Jul 18, 2024  
College Catalog 2023-2024 
College Catalog 2023-2024 [ARCHIVED CATALOG]

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SIGN 1030 - American Sign Language 3

Credit Hours: 3.00

Prerequisites: SIGN 1010  or SIGN 1020  or pass competency exam

SIGN 1030 students will strengthen and master the skills obtained in SIGN 1010 and SIGN 1020. They will enhance their expressive and receptive skills and vocabulary. The course emphasizes locating and describing objects, solutions to everyday problems, life events, weekend activities, and correcting and confirming information. Topics also include appropriate cultural behaviors and strategies for controlling conversations.

Billable Contact Hours: 3

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Upon completion of this course, students will be able to demonstrate competency in sign language skills beyond the intermediate level of ASL 1 and 2.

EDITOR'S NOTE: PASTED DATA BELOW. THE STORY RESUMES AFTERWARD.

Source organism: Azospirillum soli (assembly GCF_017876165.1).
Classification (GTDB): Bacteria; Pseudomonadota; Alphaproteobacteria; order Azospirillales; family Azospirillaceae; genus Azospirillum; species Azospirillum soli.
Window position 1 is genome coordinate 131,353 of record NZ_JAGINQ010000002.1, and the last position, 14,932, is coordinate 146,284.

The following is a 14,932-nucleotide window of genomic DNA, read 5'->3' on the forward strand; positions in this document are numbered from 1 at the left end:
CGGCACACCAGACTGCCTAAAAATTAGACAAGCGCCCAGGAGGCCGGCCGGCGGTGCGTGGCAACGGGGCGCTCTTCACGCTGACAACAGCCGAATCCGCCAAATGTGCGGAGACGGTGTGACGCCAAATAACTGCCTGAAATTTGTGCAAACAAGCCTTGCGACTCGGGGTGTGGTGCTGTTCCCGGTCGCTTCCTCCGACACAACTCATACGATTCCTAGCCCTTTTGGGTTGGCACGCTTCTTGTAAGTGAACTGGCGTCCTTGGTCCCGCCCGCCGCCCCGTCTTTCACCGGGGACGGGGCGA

1. Engage in group conversation and exchange information and opinions on a variety of topics.
  2. Compare the expression of emotions and feelings in a variety of informal and formal situations (e.g., going to a Deaf Club, attending a Deaf Play).
  3. Discuss Facts about events that happened in the past.
  4. Inquire about and express satisfaction or dissatisfaction, interest or lack of interest, and discuss probability and certainty (e.g., hobbies, activities, current events).
  5. Make and respond to suggestions or requests in formal situations.
  6. Respond to a variety of situations ( e.g. congratulations, compliments, sympathy, regret).
  7. Explore and discuss the mean of what is being done.

Outcome 2:
Upon completion of this course, students will be able to demonstrate the ability to use American Sign Language vocabulary related to:


  1. Demonstrate comprehension of short narratives by retelling (e.g. Deaf Fables, short stories).
  2. Follow complex directions.
  3. Demonstrate comprehension of complex questions, including conditional questions.